We recently received news about the dates for F1 pre-season testing at Barcelona and Sakhir, though we also learnt that while the Bahrain test would be broadcast live, the Barcelona test would be conducted in a much more private fashion and that limited content would be shown to the outside world. Every F1 fan has the same question regarding this decision, and that is “why on earth would you do that!?!”
Barcelona testing will be the first time the new F1 cars take to the track and are tested in proper conditions, This will be a monumental moment, so why on earth is F1 stopping us fans from viewing it? There are many theories, but two stand out, which we will be discussing right now.
A question which is raised is regarding the reliability of the cars- be it the engines, structural integrity of the cars or even the new 18″ wheels from Pirelli. Pre-season is one of the prime places where things can go wrong – McLaren had a supremely disastrous 2015 pre-season test while Williams missed the first test entirely in 2019. To give you a better perspective, McLaren could cover only 5 laps in the first 2 days of testing in 2015!
The issues for both Mclaren and Williams were down to certain parts failing and not being manufactured respectively, showing that even at the highest level in motorsport, there are shortfalls that can arise at any time. Moreover, it could even be possible that the teams themselves don’t want it as open because if there are reliability issues, the sponsors won’t be happy, they won’t find more sponsors and just the overall image of the team would suffer.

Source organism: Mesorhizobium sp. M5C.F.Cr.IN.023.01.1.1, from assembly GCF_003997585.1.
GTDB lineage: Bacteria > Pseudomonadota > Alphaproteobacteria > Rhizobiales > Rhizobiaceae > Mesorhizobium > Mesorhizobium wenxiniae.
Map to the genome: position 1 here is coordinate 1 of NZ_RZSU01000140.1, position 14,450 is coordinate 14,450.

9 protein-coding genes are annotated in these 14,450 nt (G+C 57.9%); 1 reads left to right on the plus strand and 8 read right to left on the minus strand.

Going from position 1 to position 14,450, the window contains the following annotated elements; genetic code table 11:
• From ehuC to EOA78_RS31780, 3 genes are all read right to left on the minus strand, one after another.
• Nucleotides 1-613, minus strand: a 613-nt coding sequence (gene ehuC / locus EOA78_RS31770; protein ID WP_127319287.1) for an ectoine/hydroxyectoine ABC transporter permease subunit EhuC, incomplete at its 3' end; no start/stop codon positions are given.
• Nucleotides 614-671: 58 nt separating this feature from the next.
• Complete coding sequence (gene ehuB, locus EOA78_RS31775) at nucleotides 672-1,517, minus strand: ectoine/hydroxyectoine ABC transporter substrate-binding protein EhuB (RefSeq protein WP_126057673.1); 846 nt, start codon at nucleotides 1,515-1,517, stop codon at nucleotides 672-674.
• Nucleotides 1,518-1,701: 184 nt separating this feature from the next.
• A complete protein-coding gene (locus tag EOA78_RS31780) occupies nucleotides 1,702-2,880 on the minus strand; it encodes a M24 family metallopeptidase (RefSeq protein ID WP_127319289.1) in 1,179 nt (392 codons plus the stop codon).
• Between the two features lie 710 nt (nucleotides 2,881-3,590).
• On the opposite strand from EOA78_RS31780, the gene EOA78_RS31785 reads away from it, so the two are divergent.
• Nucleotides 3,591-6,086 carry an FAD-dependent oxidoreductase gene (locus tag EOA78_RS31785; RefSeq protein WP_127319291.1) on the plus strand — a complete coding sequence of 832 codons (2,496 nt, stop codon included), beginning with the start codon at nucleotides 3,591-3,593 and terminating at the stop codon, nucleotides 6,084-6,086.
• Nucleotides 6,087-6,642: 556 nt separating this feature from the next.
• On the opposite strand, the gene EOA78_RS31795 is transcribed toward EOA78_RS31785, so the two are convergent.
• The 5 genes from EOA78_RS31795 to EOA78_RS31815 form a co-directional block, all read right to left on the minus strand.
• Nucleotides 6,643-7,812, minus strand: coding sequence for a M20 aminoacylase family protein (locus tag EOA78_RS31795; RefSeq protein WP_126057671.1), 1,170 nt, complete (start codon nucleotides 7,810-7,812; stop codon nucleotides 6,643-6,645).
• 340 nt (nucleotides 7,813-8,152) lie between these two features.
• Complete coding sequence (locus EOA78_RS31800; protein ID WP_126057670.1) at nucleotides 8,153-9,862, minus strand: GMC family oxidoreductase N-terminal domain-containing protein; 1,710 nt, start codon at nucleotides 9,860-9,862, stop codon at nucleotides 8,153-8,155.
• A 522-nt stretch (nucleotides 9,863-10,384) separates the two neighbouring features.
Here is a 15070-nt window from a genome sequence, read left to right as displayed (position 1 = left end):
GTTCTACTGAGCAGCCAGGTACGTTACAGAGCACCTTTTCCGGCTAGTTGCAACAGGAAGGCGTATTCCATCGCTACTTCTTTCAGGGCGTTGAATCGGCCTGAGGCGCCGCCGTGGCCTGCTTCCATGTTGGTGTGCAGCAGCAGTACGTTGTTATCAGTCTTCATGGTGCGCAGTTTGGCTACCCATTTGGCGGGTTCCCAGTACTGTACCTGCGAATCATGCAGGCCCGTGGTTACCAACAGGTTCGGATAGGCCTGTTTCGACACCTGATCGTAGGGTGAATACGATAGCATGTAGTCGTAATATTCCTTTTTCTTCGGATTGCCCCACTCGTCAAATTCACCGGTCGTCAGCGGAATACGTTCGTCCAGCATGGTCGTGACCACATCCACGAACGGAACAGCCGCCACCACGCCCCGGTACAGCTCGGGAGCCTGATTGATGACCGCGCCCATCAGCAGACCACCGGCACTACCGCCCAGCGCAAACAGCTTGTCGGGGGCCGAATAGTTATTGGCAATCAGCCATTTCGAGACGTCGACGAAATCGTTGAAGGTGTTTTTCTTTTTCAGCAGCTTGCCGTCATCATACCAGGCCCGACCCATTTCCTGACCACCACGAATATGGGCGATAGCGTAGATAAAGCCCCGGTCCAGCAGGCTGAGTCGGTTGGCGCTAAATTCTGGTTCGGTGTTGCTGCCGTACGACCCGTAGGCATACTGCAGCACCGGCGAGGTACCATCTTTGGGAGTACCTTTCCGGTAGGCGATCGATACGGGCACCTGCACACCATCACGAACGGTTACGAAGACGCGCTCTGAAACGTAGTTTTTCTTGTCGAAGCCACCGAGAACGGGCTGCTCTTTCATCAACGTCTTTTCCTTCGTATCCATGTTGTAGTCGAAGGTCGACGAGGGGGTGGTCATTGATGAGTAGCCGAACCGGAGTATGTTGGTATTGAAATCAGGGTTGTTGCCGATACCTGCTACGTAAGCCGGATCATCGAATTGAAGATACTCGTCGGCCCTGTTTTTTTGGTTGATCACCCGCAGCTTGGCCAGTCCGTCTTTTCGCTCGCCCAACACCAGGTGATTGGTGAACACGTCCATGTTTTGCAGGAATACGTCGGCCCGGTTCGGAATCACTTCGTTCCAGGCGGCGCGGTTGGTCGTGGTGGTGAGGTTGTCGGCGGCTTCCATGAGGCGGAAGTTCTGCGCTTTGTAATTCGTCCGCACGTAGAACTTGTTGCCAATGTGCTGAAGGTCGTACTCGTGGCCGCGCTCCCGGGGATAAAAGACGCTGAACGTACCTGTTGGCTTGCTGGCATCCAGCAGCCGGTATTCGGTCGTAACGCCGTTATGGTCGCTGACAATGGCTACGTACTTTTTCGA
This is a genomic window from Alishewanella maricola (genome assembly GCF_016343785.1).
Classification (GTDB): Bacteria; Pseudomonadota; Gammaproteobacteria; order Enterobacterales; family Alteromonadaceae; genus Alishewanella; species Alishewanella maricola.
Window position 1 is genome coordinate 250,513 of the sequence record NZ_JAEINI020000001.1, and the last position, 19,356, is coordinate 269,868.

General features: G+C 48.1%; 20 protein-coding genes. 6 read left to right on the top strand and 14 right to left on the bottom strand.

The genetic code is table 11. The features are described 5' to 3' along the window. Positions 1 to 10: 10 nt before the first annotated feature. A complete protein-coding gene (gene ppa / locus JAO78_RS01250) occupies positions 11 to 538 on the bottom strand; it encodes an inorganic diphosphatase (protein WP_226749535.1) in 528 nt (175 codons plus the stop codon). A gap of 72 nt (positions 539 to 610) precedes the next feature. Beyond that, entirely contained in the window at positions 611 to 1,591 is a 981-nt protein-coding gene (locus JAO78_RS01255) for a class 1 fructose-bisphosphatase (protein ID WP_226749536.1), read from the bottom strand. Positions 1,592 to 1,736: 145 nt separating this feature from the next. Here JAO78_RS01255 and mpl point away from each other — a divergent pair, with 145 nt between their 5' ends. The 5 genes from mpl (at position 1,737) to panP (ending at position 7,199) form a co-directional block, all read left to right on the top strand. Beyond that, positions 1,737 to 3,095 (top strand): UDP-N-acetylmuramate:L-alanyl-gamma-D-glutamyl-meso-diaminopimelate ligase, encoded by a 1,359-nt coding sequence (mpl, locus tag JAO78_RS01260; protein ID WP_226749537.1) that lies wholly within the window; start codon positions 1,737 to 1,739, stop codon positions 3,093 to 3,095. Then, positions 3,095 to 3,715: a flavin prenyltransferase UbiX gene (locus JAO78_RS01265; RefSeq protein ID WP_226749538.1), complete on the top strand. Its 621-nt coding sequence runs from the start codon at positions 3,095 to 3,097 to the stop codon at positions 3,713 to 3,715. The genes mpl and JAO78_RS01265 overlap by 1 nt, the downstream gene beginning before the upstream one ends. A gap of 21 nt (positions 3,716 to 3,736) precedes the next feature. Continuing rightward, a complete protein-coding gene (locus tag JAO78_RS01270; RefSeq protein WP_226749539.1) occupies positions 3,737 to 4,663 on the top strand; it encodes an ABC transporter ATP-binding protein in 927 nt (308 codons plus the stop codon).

However, the more plausible theory is the same one that F1 has been going down the path of recently, money! There’s a reason the “official” unveiling will be in Bahrain, they’ve paid for it! The TV and broadcast rights, the unveiling glory, the glamour and the fame will all be centered around Sakhir, so as to promote the country via F1. It is not an ideal circumstance, but unfortunately, money speaks louder than everything else in the world of F1 currently. No wonder Kimi had such views in his latest interview post his retirement. You can read about it here.
As sad as this might make F1 fans, the FIA and F1 themselves are soon showing what the future could end up being. Iconic tracks like Nurburgring and Hockenheim are missing from the calendar to make way for countries like Qatar and Saudi Arabia to host races, which just solidifies the fact that as time passes, F1 will prioritise money over retaining heritage. It’s quite possible that the reason pre-season testing will not be broadcast from Barcelona is for this very reason, and all we can hope for is that F1 has a change of heart over time, and regains control before it’s too late.